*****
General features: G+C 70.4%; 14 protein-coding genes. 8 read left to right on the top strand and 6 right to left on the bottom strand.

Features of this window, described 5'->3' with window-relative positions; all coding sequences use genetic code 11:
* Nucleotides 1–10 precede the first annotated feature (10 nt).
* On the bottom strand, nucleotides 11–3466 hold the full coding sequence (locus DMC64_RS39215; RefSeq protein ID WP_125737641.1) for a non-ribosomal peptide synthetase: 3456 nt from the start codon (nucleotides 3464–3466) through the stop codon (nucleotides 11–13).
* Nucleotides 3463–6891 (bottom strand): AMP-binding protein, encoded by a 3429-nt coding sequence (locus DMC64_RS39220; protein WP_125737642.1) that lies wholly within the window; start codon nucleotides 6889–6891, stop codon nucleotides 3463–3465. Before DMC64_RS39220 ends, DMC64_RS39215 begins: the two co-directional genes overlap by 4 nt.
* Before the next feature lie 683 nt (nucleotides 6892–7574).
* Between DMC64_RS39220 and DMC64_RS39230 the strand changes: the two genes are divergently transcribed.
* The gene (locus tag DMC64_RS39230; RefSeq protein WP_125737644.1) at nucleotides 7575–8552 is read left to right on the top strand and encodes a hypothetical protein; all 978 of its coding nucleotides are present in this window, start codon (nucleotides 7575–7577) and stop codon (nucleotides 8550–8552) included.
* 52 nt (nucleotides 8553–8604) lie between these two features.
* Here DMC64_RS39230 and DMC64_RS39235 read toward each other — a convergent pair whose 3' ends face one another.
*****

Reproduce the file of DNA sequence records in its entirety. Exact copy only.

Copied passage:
General features: G+C 70.4%; 14 protein-coding genes. 8 read left to right on the top strand and 6 right to left on the bottom strand.

Features of this window, described 5'->3' with window-relative positions; all coding sequences use genetic code 11:
* Nucleotides 1–10 precede the first annotated feature (10 nt).
* On the bottom strand, nucleotides 11–3466 hold the full coding sequence (locus DMC64_RS39215; RefSeq protein ID WP_125737641.1) for a non-ribosomal peptide synthetase: 3456 nt from the start codon (nucleotides 3464–3466) through the stop codon (nucleotides 11–13).
* Nucleotides 3463–6891 (bottom strand): AMP-binding protein, encoded by a 3429-nt coding sequence (locus DMC64_RS39220; protein WP_125737642.1) that lies wholly within the window; start codon nucleotides 6889–6891, stop codon nucleotides 3463–3465. Before DMC64_RS39220 ends, DMC64_RS39215 begins: the two co-directional genes overlap by 4 nt.
* Before the next feature lie 683 nt (nucleotides 6892–7574).
* Between DMC64_RS39220 and DMC64_RS39230 the strand changes: the two genes are divergently transcribed.
* The gene (locus tag DMC64_RS39230; RefSeq protein WP_125737644.1) at nucleotides 7575–8552 is read left to right on the top strand and encodes a hypothetical protein; all 978 of its coding nucleotides are present in this window, start codon (nucleotides 7575–7577) and stop codon (nucleotides 8550–8552) included.
* 52 nt (nucleotides 8553–8604) lie between these two features.
* Here DMC64_RS39230 and DMC64_RS39235 read toward each other — a convergent pair whose 3' ends face one another.